First, I agree that films will stand the test of time and provide a powerful and formative impression of what it means to be human. Like other stories that have endured. But I would question whether the stories that are canon became canon because trained or skilled people decided they were canon. I think they became canon because the humans gathered in the dark urged "tell this story" or "tell that story"--and they asked for repetition of what they wanted to hear because those stories spoke to them, touched their hearts, and inspired or motivated or comforted them in some way. Scholars can do no more than recognize canon; they don't dictate what it is.
That being the case, it's just too soon to have a canon of films, perhaps, but the best step would be for the adults in the community to share the films that they love with the next generation, so they have a chance to love them, too.
As far as classical pedagogy goes, I'm strongly in favor teaching in the poetic mode for most of the years allotted to K-12. Exposure--a single viewing of a film--is no basis for analysis. I'm old enough to remember when our viewing was limited to what the networks were showing, and we looked forward from year to year to that one opportunity to see a favorite film or show. It's one reason I think that beginning analysis with fairy tales is so wise--kids are fully familiar with Beauty and the Beast or Snow White, so analyzing doesn't interfere with their poetic appreciation.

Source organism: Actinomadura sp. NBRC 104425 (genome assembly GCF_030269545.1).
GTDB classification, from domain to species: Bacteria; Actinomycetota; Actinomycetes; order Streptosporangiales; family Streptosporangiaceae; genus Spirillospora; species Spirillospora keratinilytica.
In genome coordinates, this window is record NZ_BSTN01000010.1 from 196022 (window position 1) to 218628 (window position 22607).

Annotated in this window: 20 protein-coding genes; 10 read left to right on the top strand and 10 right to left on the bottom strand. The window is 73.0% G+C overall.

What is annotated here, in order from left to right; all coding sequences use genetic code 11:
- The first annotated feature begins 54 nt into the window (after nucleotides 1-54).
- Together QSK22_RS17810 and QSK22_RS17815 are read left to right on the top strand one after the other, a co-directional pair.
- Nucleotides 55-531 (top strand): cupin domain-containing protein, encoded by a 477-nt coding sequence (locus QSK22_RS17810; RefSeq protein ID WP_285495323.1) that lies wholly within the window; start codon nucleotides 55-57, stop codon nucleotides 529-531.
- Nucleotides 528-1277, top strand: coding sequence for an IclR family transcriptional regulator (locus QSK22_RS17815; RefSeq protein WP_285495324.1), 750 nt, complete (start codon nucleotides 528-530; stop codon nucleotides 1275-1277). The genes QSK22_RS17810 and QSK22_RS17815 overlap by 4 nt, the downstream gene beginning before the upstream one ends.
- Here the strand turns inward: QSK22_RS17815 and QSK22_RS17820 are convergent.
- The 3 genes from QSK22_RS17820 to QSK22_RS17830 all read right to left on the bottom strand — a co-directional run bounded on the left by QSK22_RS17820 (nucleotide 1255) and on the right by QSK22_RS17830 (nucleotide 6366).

Assuming that teaching in poetic mode is a classical objective, I can imagine creating a film culture in a school by mimicking my childhood limitations. Showing one film per quarter, it might be a school custom to view the same films each year (I'm just thinking of the upper school here--say, 7-12--and think how carefully you'd have to select your films). The first few years, you'd just enjoy them perhaps. And then maybe in 9th grade, you'd be asked to write about your favorite character--which one would you want to be like and why? In 10th grade, you might be asked to create alternative dialogue for a scene or write a scene that occurs off-camera. And then only in 11th or 12 grade, when you've seen the films enough times to really know them, would an analysis be attempted.
I'm not sure the assumption that literature or films are meant to be analyzed is consistent with classical objectives. I've pretty much absorbed Norms and Nobility as the seminal work on classical education in our time, so my assumptions tend to come from there.
I tend to think we should apply the same principle to films--to show them to our students and let them have their effect. There is a role for a teacher here, but films--and literature--were made to be enjoyed, not studied. In the poetic tradition, we have to let that level of knowledge happen first.
And I've taken the discussion in a different direction from the original question--sorry about that. Unless "what other questions do we need to ask?" covers it. Because if you were going to do what I suggest--choose a small collection of films to become a part of your school's tradition, what would you choose?